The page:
Review by: Mike Laidlaw
Published: February 16, 2002
Since Capcom cleared the way for survival horror, the console world has seen countless third-person shooters where your main character must tackle countless undead or otherworldly creatures. For the most part, though, RPGs that follow in this same path have been fairly rare. Perhaps the extended length of an RPG seems to reduce the scare factor, or designers have been leery of mixing leveling up and character development while at the same time tackling adult themes. One notable exception to this rule was crafted at the hands of Sacnoth and appeared late in 1999 for the original PlayStation under the title Koudelka. While not an ideal release, this first offering introduced some novel concepts, and luckily for gamers the studio has taken another run at the genre with their PlayStation 2 release, Shadow Hearts.
Sacnoth’s two projects are similar in that they take place in the Victorian era, right around the beginning of the twentieth century. Unlike our history, however, this version of Earth has a higher awareness of spirits, magic and the occult than we do, and it wouldn’t be going overboard to say that mysterious phenomena are common enough to be a concern, but not a news event, especially if you happen to live in a magically significant area.
Our story begins with a quick mention of a priest, his brutal murder, and the disappearance of his daughter. Moments later we are whisked forward to find said daughter in protective custody of the Japanese army and on board a train bound for points unknown. As we watch, a gentleman dressed to the nines makes his way forward on the train pausing at the height of manners to allow a lady to pass, but also to violently dismember the guards surrounding the girl. Introduced as Roger Bacon, the man’s kidnapping attempt is foiled by a young man cut straight out of the Japanese RPG hero mold. After a titanic battle, Bacon is disabled enough so that our hero, Yuri, and the girl, Alice, can escape the train and flee into the night.
As might be apparent from the above description, Shadow Hearts holds no punches when it comes to receiving a mature rating. Where shock value can make your heart race in action oriented titles like Onimusha: Warlords or Resident Evil: Code Veronica X, here it’s the tension and sense of the grotesque that will keep you on your toes. As Yuri escapes from Bacon, he literally slams his fist through the man’s face, leaving a gaping wound which we get to see heal over. Similarly, the first moments of the game are littered with tongue and cheek, but overt nonetheless, sexual advances on Alice by Yuri, and he continues this trend with every female he meets. Needless to say, this is all done without descending into the juvenile, but those unwilling to deal with adult situations or gore would best find their entertainment elsewhere.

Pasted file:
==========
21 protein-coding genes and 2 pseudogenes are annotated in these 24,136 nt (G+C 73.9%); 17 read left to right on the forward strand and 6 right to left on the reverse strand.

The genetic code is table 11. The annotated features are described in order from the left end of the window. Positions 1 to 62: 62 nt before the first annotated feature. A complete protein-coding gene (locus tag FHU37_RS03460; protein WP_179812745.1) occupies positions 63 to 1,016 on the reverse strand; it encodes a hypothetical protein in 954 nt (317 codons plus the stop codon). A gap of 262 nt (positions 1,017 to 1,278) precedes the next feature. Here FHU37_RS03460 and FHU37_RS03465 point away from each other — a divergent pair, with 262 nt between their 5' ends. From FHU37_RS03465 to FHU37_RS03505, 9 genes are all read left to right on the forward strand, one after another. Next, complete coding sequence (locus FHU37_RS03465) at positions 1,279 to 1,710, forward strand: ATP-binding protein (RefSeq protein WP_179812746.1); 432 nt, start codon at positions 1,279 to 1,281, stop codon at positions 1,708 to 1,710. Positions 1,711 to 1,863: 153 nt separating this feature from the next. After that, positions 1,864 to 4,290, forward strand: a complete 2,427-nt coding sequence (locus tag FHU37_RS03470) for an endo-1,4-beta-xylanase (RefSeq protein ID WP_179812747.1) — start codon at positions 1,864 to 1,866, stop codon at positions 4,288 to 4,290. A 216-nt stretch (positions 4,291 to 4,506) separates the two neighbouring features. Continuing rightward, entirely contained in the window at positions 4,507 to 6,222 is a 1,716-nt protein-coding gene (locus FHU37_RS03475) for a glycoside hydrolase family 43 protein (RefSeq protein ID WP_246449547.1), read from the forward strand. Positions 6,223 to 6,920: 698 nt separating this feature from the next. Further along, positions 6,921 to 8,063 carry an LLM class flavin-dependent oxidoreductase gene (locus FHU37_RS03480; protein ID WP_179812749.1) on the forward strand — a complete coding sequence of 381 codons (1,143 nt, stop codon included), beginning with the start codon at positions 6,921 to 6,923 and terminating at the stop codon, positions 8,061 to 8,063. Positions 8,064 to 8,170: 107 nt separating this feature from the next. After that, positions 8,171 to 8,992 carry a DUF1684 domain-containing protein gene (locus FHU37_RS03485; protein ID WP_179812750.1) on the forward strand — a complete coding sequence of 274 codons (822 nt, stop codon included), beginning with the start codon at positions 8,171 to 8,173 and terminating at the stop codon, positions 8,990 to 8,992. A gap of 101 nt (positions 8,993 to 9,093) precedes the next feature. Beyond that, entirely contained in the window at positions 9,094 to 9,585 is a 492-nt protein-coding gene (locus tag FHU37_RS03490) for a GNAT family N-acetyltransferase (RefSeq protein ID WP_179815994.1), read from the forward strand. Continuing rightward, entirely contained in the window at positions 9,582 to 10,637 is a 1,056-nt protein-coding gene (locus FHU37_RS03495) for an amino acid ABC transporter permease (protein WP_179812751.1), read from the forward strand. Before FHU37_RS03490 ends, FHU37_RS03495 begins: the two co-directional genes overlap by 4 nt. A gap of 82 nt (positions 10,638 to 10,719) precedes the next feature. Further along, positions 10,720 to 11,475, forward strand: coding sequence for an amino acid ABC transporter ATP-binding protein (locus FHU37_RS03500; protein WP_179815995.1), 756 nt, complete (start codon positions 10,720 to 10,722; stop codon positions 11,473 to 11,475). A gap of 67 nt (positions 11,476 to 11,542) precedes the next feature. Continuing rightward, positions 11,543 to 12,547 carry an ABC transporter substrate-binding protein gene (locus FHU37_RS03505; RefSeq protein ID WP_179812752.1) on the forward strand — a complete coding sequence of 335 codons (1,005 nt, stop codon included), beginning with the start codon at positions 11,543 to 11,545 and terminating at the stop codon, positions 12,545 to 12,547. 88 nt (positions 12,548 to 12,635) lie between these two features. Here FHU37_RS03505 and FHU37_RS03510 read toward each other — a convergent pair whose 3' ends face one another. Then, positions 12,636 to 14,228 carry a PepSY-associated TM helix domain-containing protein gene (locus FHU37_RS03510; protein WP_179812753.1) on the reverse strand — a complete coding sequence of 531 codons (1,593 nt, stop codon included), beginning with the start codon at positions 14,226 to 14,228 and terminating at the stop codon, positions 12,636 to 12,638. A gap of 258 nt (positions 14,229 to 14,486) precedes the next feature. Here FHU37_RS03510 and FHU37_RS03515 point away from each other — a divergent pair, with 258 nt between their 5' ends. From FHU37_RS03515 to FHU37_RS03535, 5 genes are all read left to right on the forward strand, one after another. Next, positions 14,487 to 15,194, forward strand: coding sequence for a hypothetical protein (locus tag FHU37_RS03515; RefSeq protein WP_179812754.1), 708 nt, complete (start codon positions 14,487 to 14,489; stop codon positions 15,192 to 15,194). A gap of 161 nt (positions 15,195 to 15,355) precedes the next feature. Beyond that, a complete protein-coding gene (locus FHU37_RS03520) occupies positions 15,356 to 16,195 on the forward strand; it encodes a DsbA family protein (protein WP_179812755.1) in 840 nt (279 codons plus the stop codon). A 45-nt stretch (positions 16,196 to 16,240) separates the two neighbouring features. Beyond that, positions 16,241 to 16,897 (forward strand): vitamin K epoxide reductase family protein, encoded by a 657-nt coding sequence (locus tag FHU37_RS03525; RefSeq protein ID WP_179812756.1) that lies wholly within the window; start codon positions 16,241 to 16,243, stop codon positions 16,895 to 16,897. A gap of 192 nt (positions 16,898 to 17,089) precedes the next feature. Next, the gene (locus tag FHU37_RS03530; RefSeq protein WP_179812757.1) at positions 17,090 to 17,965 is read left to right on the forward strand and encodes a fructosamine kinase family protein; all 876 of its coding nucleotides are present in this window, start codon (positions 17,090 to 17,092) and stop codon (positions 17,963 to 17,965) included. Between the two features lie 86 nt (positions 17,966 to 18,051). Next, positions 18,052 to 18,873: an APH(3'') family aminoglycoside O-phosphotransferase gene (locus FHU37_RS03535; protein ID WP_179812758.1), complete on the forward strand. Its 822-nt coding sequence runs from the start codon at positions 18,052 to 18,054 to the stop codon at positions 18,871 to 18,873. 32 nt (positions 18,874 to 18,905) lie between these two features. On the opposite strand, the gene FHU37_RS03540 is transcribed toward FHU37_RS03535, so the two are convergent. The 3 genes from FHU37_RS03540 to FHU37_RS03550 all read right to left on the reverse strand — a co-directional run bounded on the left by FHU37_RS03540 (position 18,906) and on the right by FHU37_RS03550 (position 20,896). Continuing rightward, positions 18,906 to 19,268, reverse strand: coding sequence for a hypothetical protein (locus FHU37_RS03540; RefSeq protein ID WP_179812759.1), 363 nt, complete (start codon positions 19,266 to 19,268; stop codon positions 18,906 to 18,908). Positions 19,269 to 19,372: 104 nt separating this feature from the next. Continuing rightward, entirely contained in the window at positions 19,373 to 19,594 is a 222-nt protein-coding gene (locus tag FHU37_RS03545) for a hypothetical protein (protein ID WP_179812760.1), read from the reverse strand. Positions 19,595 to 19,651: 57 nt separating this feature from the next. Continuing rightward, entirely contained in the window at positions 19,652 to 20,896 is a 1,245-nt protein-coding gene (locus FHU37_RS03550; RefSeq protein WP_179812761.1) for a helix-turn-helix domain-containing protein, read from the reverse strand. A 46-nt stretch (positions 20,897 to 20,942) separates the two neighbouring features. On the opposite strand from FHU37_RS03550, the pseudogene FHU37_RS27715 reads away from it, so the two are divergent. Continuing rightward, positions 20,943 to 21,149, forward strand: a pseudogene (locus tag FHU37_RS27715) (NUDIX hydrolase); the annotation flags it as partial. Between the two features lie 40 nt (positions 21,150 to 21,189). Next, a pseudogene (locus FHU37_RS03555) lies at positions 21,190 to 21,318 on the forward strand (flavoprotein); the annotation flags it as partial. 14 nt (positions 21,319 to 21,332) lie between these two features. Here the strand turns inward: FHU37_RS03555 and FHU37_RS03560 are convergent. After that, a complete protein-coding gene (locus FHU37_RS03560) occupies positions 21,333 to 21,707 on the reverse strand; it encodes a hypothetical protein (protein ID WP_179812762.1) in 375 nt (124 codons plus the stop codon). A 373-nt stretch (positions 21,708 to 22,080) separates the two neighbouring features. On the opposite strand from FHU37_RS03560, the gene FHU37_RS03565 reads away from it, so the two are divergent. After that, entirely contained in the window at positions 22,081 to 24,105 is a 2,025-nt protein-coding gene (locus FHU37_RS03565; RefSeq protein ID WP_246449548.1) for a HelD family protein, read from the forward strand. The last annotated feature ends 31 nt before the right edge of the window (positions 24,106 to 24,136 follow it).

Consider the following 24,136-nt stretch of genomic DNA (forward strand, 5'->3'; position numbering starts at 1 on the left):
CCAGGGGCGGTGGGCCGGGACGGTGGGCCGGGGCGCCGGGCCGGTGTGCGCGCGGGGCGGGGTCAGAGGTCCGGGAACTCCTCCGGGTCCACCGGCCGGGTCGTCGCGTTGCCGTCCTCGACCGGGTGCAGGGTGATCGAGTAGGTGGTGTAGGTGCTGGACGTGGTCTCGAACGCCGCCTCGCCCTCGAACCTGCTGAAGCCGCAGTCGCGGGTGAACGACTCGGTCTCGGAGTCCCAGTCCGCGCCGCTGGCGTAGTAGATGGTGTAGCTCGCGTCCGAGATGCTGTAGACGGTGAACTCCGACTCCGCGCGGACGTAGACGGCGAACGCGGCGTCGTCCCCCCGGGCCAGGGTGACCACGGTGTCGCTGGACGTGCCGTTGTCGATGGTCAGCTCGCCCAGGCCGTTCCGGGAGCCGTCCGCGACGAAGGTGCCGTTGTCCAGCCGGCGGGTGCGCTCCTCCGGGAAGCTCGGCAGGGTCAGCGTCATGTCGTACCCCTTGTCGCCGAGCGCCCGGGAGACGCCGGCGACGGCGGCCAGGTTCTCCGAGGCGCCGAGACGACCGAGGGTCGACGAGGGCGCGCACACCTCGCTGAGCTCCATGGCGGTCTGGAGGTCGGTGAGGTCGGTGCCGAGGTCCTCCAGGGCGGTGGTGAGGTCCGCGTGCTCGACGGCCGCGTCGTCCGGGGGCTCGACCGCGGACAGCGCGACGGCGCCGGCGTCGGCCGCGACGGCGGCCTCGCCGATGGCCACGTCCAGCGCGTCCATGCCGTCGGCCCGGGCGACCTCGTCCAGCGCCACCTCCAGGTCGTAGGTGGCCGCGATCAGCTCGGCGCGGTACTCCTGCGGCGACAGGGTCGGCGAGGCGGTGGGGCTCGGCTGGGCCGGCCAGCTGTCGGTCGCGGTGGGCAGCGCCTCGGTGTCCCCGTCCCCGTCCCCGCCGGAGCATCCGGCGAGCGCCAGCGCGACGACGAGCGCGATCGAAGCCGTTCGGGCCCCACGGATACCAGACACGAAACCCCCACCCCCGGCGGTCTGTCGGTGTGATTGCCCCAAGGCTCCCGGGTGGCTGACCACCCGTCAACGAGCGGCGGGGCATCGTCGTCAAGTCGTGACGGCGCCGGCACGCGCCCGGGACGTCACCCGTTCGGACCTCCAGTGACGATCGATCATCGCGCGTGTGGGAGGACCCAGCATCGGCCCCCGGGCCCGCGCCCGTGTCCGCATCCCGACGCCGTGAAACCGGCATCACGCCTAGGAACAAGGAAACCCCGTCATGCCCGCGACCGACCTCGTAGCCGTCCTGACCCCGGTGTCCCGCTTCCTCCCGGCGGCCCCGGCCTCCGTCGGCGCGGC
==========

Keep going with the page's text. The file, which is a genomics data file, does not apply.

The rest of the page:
Following the opening, Shadow Hearts will have you hopping madly across various areas of the orient, searching for countless mysterious connections between Bacon, Alice, Yuri and many of the other characters in the story. Over time you’ll find yourself joining forces with a few additional characters who typically join your party for a brief stint and then leave to make way for yet another character’s entrance. Obviously, each ally eventually reappears multiple times so that they don’t fall too far behind the experience curve, and with each addition new powers are brought to bear against the demons, ghosts and black wizards that abound in this haunting land.
Where Alice is your typical white mage complete with curing spells and attacks that specifically damage creatures allied with the dark, Yuri fits the shoe of the “heavy.” Analogous to Auron in Final Fantasy X, Yuri can dish out some serious damage using his feet and fists. Also joining the cast are Margarette, a provocative spy and master marksman who joins the party when circumstance puts all three under suspicion of terrorism against the Japanese government. Even more exotic is Keith Valentine, whose Eastern European background, extensive age and noble bearing suggests that he might be more than the bored nobleman he appears to be. Before either of these two make an appearance, though, the venerable Zhuzhen Liu will meet up with Alice and Yuri and put his considerable knowledge of the mystic arts and herbology at their disposal. As might be expected, he also spends much of his time dropping hints about the main characters’ ultimate goal and connections to the past.